I am tasked with coming up with some writing prompts. I’m promptly challenged.
This is a topic I’ve talked about before, but keep coming back to. A wonderful, artistic friend, Lisa, over at satsumabug.com sent me writing prompts on a regular basis and I had fun with those. What I found, though, was that I picked the topics that interested me rather than ones that challenged me as a writer. I’d grab something fun, scribble a little, and feel like I met my obligation. I learned that those fun little interludes were great for warming up my brain so I could then dive into whatever my work in progress was. Rather like priming the pump.
I can also see lots of uses for them. To warm you up, as I mentioned above. To make you think about specific ways to write something you might normally struggle with, such as setting, description, dialog, etc. To force you to try a different style than what your normally do, such as present tense, first person, and so on. So I see them as beneficial even though, as I confessed above, I might not take advantage of these as I should.
One conference I attended gave us prompts with five minutes to write each one. For a half hour session she gave us four prompts, which meant she only had ten minutes that she had to actually speak to us. Supposedly the prompts were to encourage us to free-style write, to release the subconscious. Personally, my problem has always been more reining in that rampaging subconscious and imagination. For this upcoming event, I definitely do not want the audience looking at prompts as filler for speakers who have nothing to say.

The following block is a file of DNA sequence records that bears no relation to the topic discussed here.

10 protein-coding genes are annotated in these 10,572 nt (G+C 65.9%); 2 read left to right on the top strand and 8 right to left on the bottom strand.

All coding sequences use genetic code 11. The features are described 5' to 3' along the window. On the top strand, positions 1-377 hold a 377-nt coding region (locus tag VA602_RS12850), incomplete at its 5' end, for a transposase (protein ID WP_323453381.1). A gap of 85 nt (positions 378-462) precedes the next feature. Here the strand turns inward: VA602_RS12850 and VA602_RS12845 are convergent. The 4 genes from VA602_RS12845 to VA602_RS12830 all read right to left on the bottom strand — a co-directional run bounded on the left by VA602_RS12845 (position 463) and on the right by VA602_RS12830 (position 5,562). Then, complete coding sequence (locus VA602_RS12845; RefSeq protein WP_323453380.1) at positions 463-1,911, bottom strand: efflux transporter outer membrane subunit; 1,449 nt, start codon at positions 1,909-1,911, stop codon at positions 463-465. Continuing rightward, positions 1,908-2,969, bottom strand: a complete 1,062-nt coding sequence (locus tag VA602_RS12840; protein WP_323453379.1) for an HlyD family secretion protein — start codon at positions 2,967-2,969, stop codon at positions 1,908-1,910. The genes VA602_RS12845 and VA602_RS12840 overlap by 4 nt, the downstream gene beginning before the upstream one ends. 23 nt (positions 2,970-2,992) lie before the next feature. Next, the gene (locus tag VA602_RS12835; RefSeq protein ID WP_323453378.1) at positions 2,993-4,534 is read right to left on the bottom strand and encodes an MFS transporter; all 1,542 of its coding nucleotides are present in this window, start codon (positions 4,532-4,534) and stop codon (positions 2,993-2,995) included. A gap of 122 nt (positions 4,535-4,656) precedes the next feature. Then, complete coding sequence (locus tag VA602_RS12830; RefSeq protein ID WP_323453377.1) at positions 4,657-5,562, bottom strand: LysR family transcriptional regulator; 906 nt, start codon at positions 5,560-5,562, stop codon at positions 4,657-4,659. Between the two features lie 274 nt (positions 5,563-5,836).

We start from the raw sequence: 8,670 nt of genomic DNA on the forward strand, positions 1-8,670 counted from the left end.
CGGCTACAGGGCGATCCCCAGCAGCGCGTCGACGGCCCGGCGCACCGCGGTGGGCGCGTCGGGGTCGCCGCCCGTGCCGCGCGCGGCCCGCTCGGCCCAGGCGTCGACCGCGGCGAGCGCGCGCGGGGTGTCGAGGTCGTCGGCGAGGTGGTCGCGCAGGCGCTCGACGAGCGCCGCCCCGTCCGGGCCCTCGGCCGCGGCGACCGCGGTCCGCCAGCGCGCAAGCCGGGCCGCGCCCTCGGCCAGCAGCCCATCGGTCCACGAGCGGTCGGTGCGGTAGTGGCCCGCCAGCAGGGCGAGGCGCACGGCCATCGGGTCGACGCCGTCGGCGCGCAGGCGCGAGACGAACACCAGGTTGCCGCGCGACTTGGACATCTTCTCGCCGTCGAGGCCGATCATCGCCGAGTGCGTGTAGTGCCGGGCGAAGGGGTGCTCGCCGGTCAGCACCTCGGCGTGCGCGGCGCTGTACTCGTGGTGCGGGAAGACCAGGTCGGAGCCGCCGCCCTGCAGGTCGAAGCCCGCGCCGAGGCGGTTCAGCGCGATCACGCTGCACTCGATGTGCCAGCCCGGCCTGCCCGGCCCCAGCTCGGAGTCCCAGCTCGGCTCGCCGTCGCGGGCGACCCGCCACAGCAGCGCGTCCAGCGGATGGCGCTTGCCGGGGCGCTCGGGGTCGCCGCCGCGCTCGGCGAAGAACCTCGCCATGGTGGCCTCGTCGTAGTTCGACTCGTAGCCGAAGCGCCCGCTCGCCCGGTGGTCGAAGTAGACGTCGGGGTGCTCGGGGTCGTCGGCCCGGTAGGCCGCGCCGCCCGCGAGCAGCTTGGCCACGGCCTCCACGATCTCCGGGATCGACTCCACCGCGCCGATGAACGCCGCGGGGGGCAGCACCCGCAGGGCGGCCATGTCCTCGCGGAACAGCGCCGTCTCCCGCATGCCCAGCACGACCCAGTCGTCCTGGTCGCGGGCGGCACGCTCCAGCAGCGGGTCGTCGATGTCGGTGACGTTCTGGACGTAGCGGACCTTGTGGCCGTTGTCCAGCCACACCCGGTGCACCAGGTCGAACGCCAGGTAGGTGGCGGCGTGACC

A more relevant question for me at the moment though, is what should the prompt be? Reminds me of a creative writing course I took many, many years ago. The teacher told us to write about a peanut. I thought that was silly until I wrote and had fun. But really, trying to come up with an original prompt that will stimulate the imagination, not be something that’s been done thousands of times before, and that actually challenges a writer…well, I’m clueless.
Though I’m fascinated by asking writers to write a scene in a tense they normally don’t write in, because writing in present tense is so difficult for the majority of writers. I do believe, pondering prompts in this blog has given me at least one idea.
And I’d love your thoughts on prompts in general.